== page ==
Why I Believe in the Maker Movement

Why I believe in the Maker Movement - Mo Stych Blog

When Sam and I decided to move to Chicago from our small hometown in northern Michigan, I think a lot of people assumed that we accepted jobs with a higher salaries/pay rates. Full disclosure: this couldn’t be further from the truth. The reality is that we both took pretty significant pay cuts and moved to what most people consider to be a city with higher living expenses. (It turns out, this also isn’t very true. All things considered, the cost of living is pretty equivalent).

Honestly, it was scary for both of us to accept lower salaries when moving to the big city. However, in thinking about what we both wanted out of our future, we knew that we had to make a change to our lives. We had to take some risks and start chasing the other dreams living in our hearts. For Sam, this meant taking a job as a baseball analyst at a sports data company. For me, it meant becoming a part of a community that was totally new and exciting.

But I still had to find work, and it took over six months. My job search was really painful and stressful (more about that some other time). In the end, I found a place at Inventables. I started doing something entirely different than my career path so far, and I had zero experience in the industry.

I’ve been at Inventables for almost two months now, and every day I am challenged in ways I didn’t think were possible. Perhaps best of all is that I’ve fallen completely in love with both my job and my company. The startup world is totally different than I expected. An accelerated pace, constantly changing environment, and open forum for organizational feedback are all part of why I love where I work, and I’ve realized that these things are more important to me than making a ton of money. Plus, the opportunities to learn are endless and astounding.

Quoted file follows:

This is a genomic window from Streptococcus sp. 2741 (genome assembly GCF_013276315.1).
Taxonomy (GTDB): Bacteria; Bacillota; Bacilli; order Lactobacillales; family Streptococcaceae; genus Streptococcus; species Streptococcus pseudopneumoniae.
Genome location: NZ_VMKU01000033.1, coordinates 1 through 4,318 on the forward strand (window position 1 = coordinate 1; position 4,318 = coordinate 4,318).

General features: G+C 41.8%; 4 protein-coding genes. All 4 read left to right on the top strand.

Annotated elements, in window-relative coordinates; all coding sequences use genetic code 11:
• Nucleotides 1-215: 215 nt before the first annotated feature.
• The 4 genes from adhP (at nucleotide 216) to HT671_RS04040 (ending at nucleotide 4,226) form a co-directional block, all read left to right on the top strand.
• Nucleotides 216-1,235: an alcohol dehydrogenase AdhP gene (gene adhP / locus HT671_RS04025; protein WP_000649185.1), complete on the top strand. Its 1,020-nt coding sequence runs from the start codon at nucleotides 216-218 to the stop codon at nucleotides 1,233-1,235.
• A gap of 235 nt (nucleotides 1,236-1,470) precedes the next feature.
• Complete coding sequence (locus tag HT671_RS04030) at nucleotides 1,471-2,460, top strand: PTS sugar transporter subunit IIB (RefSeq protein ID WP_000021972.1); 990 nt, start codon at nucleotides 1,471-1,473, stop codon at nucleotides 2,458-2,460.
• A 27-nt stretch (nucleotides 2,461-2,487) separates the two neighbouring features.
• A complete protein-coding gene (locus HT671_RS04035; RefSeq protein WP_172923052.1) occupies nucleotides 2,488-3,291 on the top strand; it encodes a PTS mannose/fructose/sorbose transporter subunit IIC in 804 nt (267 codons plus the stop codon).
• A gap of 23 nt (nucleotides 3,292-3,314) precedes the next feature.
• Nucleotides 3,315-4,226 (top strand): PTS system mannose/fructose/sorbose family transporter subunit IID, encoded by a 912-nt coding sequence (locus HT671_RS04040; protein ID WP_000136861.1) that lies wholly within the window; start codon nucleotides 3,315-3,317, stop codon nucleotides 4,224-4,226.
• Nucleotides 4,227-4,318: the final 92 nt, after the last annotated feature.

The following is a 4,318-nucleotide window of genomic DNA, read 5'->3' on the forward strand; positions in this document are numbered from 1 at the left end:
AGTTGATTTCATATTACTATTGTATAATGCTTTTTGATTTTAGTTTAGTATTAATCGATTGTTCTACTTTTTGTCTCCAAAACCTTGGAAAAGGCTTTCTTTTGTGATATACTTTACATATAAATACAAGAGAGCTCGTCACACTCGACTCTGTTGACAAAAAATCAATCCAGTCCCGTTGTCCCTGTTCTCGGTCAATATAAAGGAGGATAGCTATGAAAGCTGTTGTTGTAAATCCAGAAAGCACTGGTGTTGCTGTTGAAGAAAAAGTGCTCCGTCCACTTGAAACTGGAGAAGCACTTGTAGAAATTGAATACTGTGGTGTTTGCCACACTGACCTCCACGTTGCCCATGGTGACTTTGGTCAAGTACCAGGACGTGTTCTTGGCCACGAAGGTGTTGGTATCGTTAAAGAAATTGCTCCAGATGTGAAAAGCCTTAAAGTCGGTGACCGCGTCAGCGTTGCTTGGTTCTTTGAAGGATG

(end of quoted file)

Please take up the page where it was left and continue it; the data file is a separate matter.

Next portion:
Last week I volunteered to join my boss, CEO Zach Kaplan, at Technori. Technori gives five young startups five minutes to pitch their idea to an audience filled with entrepreneurs, investors, job-seekers, and the public community. This month’s event was focused on the Maker Movement and Zach was the keynote speaker. As someone so new to our industry, and as someone who loves networking with passionate go-getters, this seemed like the perfect opportunity for me to learn more about what my company represents from the person who founded it.

Zach and I (plus Brian, our new VP of Marketing) took an Uber to the auditorium with our latest machine, Carvey, sitting next to me. I had the honor of holding on to the tiny handle while Carvey—weighing in at nearly 150 pounds in its carrying case—slid around the back.

When we arrived, we set up Carvey in the lobby of the auditorium. Armed with a few pieces of HDPE plastic and our web-based design software, I set up Carvey to carve some demos while everyone mingled before the show. I was shocked at how much I really knew about Carvey, our products, and the capacities of our machines.

For the next hour, I found my happy place. People’s faces lit up as they watched Carvey work its magic, and I got to answer questions and inspire visitors to dream about all the things they can create with our machines. It might sound lame, but it was one of the coolest things I’ve done in a long time. I love being a part of a company bringing out the creative side of everyone, and making this technology accessible to all.